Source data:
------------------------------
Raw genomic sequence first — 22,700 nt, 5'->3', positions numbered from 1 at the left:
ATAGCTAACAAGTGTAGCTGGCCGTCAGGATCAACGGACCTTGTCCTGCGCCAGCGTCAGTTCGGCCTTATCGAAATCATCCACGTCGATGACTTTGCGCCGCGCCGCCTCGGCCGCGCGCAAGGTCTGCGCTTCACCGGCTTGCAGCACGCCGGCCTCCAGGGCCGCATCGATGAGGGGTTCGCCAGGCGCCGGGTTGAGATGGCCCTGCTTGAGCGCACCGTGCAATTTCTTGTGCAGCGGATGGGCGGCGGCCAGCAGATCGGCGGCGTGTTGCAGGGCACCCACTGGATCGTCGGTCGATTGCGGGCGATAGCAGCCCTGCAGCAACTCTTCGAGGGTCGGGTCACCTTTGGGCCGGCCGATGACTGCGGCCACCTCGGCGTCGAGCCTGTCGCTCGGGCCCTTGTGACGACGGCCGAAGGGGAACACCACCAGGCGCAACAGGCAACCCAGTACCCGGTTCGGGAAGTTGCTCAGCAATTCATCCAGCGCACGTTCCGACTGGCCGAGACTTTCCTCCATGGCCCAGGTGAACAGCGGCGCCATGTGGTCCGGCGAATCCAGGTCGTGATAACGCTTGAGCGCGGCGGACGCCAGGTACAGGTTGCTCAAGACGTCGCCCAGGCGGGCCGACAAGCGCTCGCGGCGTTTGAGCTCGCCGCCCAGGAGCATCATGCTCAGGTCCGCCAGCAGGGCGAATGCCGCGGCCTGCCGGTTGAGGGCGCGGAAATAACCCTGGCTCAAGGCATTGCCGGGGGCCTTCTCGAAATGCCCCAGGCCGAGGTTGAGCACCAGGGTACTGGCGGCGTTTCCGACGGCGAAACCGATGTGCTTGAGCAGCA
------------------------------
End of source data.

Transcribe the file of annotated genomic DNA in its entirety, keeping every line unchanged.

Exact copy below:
Raw genomic sequence first — 22,700 nt, 5'->3', positions numbered from 1 at the left:
ATAGCTAACAAGTGTAGCTGGCCGTCAGGATCAACGGACCTTGTCCTGCGCCAGCGTCAGTTCGGCCTTATCGAAATCATCCACGTCGATGACTTTGCGCCGCGCCGCCTCGGCCGCGCGCAAGGTCTGCGCTTCACCGGCTTGCAGCACGCCGGCCTCCAGGGCCGCATCGATGAGGGGTTCGCCAGGCGCCGGGTTGAGATGGCCCTGCTTGAGCGCACCGTGCAATTTCTTGTGCAGCGGATGGGCGGCGGCCAGCAGATCGGCGGCGTGTTGCAGGGCACCCACTGGATCGTCGGTCGATTGCGGGCGATAGCAGCCCTGCAGCAACTCTTCGAGGGTCGGGTCACCTTTGGGCCGGCCGATGACTGCGGCCACCTCGGCGTCGAGCCTGTCGCTCGGGCCCTTGTGACGACGGCCGAAGGGGAACACCACCAGGCGCAACAGGCAACCCAGTACCCGGTTCGGGAAGTTGCTCAGCAATTCATCCAGCGCACGTTCCGACTGGCCGAGACTTTCCTCCATGGCCCAGGTGAACAGCGGCGCCATGTGGTCCGGCGAATCCAGGTCGTGATAACGCTTGAGCGCGGCGGACGCCAGGTACAGGTTGCTCAAGACGTCGCCCAGGCGGGCCGACAAGCGCTCGCGGCGTTTGAGCTCGCCGCCCAGGAGCATCATGCTCAGGTCCGCCAGCAGGGCGAATGCCGCGGCCTGCCGGTTGAGGGCGCGGAAATAACCCTGGCTCAAGGCATTGCCGGGGGCCTTCTCGAAATGCCCCAGGCCGAGGTTGAGCACCAGGGTACTGGCGGCGTTTCCGACGGCGAAACCGATGTGCTTGAGCAGCA